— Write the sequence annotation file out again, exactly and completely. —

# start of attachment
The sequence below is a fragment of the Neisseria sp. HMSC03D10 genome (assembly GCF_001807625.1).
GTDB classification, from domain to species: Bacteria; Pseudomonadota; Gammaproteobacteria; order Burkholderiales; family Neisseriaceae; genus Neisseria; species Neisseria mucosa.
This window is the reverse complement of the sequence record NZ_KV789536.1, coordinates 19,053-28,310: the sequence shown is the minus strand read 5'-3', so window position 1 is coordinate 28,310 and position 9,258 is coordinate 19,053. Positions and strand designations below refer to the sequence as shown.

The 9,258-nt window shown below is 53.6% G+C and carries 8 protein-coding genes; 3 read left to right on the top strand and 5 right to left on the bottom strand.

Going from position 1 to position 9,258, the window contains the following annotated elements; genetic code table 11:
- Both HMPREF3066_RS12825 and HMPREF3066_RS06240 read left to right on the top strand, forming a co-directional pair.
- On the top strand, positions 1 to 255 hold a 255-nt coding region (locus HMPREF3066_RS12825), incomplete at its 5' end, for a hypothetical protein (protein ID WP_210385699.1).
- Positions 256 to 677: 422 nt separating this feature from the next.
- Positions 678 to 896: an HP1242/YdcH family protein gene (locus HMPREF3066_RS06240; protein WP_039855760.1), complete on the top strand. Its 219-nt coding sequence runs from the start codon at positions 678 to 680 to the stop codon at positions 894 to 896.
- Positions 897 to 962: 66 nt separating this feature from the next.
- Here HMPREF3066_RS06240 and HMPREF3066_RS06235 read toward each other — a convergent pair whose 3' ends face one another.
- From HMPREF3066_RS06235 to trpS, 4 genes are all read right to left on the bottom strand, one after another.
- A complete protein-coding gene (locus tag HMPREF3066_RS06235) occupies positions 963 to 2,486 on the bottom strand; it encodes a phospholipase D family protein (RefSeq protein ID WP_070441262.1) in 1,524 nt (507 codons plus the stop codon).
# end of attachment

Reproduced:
The sequence below is a fragment of the Neisseria sp. HMSC03D10 genome (assembly GCF_001807625.1).
GTDB classification, from domain to species: Bacteria; Pseudomonadota; Gammaproteobacteria; order Burkholderiales; family Neisseriaceae; genus Neisseria; species Neisseria mucosa.
This window is the reverse complement of the sequence record NZ_KV789536.1, coordinates 19,053-28,310: the sequence shown is the minus strand read 5'-3', so window position 1 is coordinate 28,310 and position 9,258 is coordinate 19,053. Positions and strand designations below refer to the sequence as shown.

The 9,258-nt window shown below is 53.6% G+C and carries 8 protein-coding genes; 3 read left to right on the top strand and 5 right to left on the bottom strand.

Going from position 1 to position 9,258, the window contains the following annotated elements; genetic code table 11:
- Both HMPREF3066_RS12825 and HMPREF3066_RS06240 read left to right on the top strand, forming a co-directional pair.
- On the top strand, positions 1 to 255 hold a 255-nt coding region (locus HMPREF3066_RS12825), incomplete at its 5' end, for a hypothetical protein (protein ID WP_210385699.1).
- Positions 256 to 677: 422 nt separating this feature from the next.
- Positions 678 to 896: an HP1242/YdcH family protein gene (locus HMPREF3066_RS06240; protein WP_039855760.1), complete on the top strand. Its 219-nt coding sequence runs from the start codon at positions 678 to 680 to the stop codon at positions 894 to 896.
- Positions 897 to 962: 66 nt separating this feature from the next.
- Here HMPREF3066_RS06240 and HMPREF3066_RS06235 read toward each other — a convergent pair whose 3' ends face one another.
- From HMPREF3066_RS06235 to trpS, 4 genes are all read right to left on the bottom strand, one after another.
- A complete protein-coding gene (locus tag HMPREF3066_RS06235) occupies positions 963 to 2,486 on the bottom strand; it encodes a phospholipase D family protein (RefSeq protein ID WP_070441262.1) in 1,524 nt (507 codons plus the stop codon).